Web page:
Writer, researcher, translator, critic

Nacha Regules


Manuel Gálvez, Nacha Regules [Buenos Aires; 1919]

The first actual dud in the reading list I set for myself earlier this year, trying to work my way through the major novels of the 1910s.

Manuel Gálvez was perhaps the most distinguished Argentine man of letters in the generation before Borges, and his reputation has correspondingly suffered since Borges made Argentine literature synonymous with modernist experimentation and cosmopolitan thought. Gálvez was an essentially nineteenth-century novelist stuck in the early twentieth century: his novels, meant to range through the length and breadth of Argentine society, were supposedly patterned on those of Balzac, Galdós, or Zola but (at least on this showing) he has none of the dispassion and suspended judgment necessary to see life whole. His bourgeois morality and Eurocentric racism mean that he traffics in nothing but stereotypes from one end of the novel (an exciting and dangerous tango cabaret) to the other (a blind prophet decrying World War I).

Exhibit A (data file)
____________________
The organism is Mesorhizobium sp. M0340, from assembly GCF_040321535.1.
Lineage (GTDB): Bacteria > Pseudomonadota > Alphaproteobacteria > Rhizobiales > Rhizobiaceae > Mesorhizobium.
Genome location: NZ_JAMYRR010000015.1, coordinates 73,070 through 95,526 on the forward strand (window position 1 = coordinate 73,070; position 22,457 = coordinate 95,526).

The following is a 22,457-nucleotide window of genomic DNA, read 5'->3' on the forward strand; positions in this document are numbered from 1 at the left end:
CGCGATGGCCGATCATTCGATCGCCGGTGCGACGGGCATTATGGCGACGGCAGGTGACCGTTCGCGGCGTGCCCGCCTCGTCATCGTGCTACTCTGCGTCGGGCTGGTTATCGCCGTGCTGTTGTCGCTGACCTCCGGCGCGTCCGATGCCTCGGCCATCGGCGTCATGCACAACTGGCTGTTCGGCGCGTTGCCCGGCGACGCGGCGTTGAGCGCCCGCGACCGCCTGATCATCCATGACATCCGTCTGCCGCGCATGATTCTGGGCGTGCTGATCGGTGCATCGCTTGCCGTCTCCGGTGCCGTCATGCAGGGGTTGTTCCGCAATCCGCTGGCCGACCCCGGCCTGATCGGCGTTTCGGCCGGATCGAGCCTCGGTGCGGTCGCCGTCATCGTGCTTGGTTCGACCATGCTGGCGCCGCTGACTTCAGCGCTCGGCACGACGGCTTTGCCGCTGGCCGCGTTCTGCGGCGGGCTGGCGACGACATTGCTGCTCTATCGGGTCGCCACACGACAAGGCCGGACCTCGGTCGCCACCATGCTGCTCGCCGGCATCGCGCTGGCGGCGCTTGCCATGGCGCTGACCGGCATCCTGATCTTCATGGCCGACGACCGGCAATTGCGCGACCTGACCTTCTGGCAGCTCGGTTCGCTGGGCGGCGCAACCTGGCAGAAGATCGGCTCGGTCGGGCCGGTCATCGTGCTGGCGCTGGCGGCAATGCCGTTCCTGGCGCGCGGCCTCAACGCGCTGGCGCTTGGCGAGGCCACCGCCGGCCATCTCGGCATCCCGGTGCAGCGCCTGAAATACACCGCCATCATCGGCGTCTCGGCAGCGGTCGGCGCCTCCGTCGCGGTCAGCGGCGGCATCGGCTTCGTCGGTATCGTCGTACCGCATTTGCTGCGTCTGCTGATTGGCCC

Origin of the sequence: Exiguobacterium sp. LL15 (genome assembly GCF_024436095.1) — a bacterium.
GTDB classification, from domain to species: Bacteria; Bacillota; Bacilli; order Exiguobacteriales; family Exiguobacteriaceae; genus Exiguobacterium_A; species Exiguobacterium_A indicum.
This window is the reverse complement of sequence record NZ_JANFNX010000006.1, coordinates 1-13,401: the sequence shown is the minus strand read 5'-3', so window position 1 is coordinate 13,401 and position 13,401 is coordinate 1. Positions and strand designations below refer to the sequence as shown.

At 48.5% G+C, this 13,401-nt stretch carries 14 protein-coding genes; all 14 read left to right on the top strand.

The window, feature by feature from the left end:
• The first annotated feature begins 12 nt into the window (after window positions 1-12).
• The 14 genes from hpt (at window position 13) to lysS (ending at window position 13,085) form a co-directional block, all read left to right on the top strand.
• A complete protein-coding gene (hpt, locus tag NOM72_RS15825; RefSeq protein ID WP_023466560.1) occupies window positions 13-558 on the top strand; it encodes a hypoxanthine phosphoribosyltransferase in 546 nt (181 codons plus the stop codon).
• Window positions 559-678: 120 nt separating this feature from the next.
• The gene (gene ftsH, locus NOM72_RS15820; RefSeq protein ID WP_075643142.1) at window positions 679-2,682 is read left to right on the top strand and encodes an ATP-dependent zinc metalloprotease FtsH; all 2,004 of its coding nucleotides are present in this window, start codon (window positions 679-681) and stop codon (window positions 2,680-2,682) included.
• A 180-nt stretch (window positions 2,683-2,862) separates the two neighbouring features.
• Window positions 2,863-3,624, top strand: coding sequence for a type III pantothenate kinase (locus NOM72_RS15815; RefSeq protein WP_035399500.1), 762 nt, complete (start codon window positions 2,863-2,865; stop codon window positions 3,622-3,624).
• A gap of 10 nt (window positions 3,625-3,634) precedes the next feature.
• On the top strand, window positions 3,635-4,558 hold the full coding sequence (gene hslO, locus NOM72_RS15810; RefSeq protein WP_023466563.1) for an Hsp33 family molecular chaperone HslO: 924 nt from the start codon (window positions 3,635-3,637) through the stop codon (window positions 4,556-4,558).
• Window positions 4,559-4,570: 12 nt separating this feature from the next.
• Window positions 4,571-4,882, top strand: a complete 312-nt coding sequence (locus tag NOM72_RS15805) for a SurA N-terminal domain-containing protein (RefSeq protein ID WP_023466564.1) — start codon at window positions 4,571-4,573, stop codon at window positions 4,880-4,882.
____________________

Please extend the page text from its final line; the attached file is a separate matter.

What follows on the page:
If Nacha Regules is his Nana, he has to turn her into a paragon of noble suffering in order to make his readers okay with feeling sympathy for a prostitute; all the sex workers we meet throughout the novel are either good girls wronged (and white) or villains of depravity (and brown). Which is awful enough; but the cloying sentimentality of the plot, even while he makes gestures towards actually seeing things as they are (the hero, Monsalvat, correctly diagnoses social inequality as a structural issue, not about individual morality), was what really made me hate it.

There are bits and pieces that can be rescued; an adaptation that made Monsalvat into a person instead of a flame of righteousness and saw sex workers as people instead of stereotypes might actually be a decent work of art. But as it stands, it's a failure.

I read both the 1919 Spanish original and the 1921 English translation concurrently, a chapter at a time (they're both in the public domain so it was simple), which was a decent sort of training wheels for reading more proper literature directly in Spanish. It was amusing to note that even though Gálvez is prudishly reticent about the actual labor of sex work, the English (I should say U.S.) translation was bowdlerized even further, with all reference to potential outcomes of sex like pregnancy or venereal disease -- or even obvious facts like two people sharing a bed -- expurgated. I've been reading a lot of period translations, and now I'm wondering what else I've missed.

October 9, 2017